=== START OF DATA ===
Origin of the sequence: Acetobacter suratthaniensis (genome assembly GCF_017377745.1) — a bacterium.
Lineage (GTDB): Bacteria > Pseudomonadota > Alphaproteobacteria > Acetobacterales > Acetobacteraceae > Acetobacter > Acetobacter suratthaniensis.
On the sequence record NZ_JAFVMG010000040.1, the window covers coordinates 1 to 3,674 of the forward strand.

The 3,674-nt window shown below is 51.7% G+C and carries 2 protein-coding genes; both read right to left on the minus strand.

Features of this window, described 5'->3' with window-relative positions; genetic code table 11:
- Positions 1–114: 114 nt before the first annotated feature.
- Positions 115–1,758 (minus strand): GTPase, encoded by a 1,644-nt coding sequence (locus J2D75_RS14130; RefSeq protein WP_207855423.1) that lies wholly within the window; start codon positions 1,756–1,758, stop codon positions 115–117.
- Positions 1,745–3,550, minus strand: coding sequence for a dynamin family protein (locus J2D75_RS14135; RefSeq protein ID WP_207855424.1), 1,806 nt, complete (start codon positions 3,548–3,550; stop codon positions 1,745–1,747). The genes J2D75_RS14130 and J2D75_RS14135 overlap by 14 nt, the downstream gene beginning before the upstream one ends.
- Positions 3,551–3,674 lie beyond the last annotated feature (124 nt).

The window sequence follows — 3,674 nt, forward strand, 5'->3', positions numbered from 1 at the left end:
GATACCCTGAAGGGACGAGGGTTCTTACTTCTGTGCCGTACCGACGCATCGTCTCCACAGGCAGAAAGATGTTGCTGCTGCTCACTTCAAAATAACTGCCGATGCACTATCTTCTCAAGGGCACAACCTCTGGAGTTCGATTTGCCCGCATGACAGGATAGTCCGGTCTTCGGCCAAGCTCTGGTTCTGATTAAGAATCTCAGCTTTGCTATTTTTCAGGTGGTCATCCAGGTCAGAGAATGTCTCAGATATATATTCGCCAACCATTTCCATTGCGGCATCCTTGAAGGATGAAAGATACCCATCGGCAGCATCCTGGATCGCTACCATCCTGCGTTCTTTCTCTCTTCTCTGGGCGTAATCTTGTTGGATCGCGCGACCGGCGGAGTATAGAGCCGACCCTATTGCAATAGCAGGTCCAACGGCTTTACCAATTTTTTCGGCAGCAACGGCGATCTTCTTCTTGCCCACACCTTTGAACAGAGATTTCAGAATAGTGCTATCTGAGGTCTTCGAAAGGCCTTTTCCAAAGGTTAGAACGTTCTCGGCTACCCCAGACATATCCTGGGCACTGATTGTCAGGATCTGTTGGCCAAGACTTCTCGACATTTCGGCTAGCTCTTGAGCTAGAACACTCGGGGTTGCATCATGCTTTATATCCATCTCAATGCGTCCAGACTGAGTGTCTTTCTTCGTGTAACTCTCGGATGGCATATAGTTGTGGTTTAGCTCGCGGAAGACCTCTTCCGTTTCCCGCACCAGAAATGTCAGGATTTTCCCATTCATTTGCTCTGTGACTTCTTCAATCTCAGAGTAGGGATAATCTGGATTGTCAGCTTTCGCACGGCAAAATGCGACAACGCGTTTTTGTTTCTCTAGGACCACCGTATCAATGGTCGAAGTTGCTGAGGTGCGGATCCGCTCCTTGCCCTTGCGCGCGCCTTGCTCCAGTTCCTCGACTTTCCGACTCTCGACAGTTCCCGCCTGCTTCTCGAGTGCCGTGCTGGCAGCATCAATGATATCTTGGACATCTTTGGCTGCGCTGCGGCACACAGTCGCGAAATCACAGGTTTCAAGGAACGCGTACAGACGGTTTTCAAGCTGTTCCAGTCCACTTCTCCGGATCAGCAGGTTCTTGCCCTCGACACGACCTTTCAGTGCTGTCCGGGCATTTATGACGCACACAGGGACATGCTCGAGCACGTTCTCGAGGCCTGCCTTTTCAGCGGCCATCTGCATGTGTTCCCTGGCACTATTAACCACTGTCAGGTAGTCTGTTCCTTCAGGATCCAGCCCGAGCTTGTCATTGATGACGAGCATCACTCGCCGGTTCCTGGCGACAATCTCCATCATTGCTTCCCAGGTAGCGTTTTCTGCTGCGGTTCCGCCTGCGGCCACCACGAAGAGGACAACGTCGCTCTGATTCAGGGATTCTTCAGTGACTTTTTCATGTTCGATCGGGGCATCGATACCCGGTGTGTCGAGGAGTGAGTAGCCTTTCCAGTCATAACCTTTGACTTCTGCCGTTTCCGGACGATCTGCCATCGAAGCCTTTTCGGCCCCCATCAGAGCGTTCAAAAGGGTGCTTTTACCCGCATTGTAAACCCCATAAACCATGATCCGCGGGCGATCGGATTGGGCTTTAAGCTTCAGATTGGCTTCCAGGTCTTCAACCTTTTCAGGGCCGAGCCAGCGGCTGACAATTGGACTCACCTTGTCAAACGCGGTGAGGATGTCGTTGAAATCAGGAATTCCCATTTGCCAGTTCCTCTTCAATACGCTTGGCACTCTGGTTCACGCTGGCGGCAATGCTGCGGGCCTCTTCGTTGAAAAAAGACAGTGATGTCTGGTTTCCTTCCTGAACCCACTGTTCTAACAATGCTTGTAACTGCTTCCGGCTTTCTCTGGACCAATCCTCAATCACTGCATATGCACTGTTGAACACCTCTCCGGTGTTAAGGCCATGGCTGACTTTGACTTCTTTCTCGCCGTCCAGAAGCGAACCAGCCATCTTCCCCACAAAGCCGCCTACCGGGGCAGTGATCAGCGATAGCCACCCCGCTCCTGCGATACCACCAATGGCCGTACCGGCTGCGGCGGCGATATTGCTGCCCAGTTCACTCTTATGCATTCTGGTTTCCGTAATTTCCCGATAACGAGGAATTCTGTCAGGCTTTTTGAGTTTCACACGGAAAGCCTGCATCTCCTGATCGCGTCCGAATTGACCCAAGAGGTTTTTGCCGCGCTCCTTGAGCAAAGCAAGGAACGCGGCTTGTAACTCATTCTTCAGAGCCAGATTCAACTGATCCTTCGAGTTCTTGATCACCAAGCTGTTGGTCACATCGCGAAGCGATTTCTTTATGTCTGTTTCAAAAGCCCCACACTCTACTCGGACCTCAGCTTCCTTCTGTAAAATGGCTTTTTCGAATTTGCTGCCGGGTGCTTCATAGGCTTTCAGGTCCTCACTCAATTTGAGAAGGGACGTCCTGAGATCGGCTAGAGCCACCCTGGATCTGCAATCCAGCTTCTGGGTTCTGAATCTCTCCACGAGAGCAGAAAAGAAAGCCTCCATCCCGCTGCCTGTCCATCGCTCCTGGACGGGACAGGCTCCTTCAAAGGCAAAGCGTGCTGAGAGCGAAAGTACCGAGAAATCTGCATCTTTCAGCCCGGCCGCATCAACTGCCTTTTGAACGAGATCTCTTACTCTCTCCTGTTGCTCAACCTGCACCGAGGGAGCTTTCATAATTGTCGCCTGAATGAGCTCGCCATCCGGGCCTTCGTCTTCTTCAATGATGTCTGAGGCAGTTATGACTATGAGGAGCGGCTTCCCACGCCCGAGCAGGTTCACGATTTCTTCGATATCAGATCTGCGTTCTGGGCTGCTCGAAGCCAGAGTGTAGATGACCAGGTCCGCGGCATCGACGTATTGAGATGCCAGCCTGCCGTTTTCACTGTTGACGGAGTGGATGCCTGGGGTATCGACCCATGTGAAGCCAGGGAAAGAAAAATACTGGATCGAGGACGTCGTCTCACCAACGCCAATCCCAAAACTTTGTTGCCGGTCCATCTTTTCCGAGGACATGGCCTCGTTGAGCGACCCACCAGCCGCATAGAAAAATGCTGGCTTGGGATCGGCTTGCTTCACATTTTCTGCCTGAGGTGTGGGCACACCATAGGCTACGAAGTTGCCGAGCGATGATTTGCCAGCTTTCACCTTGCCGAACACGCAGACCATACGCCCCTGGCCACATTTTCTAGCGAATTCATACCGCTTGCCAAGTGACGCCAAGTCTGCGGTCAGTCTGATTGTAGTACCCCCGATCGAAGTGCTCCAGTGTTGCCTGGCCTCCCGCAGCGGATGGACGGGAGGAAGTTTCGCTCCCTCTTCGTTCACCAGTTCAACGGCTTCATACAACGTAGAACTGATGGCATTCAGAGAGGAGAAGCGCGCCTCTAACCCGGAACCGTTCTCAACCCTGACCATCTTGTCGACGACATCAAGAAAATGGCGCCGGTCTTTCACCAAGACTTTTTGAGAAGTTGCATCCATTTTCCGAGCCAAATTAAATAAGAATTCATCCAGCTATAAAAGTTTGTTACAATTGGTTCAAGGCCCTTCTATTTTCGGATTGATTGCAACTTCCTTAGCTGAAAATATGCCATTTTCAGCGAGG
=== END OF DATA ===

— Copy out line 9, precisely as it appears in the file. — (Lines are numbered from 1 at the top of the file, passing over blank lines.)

- Positions 3,551–3,674 lie beyond the last annotated feature (124 nt).